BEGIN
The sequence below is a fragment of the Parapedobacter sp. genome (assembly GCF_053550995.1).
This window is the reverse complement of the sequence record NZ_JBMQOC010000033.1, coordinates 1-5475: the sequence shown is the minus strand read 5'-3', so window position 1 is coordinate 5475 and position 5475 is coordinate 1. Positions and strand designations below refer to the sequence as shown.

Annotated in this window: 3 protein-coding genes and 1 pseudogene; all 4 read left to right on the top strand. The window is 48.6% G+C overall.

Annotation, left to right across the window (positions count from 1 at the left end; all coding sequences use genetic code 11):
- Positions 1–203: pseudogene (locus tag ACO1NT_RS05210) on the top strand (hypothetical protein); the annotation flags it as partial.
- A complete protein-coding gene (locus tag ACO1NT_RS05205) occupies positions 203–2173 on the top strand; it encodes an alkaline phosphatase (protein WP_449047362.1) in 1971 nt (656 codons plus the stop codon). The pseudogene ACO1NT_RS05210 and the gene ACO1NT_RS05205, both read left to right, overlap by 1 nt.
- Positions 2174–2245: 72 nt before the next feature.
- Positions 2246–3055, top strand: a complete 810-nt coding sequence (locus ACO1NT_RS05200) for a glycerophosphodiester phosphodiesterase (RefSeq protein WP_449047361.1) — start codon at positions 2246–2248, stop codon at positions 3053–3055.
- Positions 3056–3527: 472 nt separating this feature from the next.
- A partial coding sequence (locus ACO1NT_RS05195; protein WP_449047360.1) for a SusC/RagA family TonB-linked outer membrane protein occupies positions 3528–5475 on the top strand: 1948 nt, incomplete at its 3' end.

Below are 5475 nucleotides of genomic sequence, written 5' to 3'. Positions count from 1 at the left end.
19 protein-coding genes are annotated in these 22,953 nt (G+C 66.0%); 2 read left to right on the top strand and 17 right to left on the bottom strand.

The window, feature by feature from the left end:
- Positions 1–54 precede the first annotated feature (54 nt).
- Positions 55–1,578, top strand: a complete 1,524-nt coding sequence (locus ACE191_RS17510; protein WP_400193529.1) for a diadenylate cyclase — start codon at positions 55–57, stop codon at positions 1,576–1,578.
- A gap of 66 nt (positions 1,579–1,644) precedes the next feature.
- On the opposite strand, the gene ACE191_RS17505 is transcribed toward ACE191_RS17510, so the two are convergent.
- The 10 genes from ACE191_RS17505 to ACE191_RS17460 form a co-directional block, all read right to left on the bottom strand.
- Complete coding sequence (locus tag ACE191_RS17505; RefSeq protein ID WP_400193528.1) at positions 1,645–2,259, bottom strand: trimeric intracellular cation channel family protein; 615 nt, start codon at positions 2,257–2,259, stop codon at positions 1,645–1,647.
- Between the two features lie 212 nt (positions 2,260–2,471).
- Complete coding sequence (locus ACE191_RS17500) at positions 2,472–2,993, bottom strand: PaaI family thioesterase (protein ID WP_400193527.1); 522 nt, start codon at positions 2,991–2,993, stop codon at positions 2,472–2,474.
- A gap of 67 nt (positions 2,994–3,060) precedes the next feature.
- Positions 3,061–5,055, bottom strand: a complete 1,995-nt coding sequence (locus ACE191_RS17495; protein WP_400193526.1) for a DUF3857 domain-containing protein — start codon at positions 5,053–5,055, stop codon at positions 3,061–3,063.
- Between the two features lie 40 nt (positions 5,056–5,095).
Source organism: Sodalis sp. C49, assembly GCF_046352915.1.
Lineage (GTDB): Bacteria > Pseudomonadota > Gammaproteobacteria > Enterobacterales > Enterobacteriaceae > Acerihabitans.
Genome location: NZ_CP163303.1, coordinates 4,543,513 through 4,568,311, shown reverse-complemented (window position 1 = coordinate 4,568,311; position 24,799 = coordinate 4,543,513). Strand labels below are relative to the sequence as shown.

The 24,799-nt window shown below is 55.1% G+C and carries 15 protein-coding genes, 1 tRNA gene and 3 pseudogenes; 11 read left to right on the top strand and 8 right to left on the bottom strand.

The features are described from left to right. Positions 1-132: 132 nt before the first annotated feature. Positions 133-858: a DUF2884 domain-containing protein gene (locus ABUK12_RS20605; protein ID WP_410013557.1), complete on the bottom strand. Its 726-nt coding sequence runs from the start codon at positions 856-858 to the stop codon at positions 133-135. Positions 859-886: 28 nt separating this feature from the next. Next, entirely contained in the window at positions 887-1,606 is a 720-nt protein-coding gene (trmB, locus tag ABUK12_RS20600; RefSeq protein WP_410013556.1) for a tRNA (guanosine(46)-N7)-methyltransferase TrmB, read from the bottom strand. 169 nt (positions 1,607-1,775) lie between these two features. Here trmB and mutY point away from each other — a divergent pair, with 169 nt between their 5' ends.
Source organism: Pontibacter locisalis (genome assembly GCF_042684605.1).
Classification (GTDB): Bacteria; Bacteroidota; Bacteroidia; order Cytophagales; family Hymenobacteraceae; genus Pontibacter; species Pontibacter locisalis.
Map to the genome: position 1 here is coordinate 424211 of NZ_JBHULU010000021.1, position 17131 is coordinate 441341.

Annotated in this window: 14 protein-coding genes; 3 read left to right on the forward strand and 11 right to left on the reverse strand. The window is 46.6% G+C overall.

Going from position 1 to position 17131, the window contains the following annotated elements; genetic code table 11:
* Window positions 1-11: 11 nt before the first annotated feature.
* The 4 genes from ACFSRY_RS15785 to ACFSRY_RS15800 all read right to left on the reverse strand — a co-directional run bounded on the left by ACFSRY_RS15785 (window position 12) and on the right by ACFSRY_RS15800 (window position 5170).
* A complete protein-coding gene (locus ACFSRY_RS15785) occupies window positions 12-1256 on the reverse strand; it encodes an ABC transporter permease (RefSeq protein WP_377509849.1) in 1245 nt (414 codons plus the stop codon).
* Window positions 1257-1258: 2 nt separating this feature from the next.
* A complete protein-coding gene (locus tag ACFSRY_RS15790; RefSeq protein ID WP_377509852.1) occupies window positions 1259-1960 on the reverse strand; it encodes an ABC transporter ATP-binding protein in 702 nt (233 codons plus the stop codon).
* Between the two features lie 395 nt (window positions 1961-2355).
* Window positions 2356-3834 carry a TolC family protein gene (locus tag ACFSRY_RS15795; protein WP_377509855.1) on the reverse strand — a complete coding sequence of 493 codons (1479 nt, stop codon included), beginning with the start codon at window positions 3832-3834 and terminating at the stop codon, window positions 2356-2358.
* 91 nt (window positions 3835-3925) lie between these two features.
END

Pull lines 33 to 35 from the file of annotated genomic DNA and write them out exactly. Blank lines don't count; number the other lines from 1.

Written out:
Annotated in this window: 14 protein-coding genes; 3 read left to right on the forward strand and 11 right to left on the reverse strand. The window is 46.6% G+C overall.

Going from position 1 to position 17131, the window contains the following annotated elements; genetic code table 11:
* Window positions 1-11: 11 nt before the first annotated feature.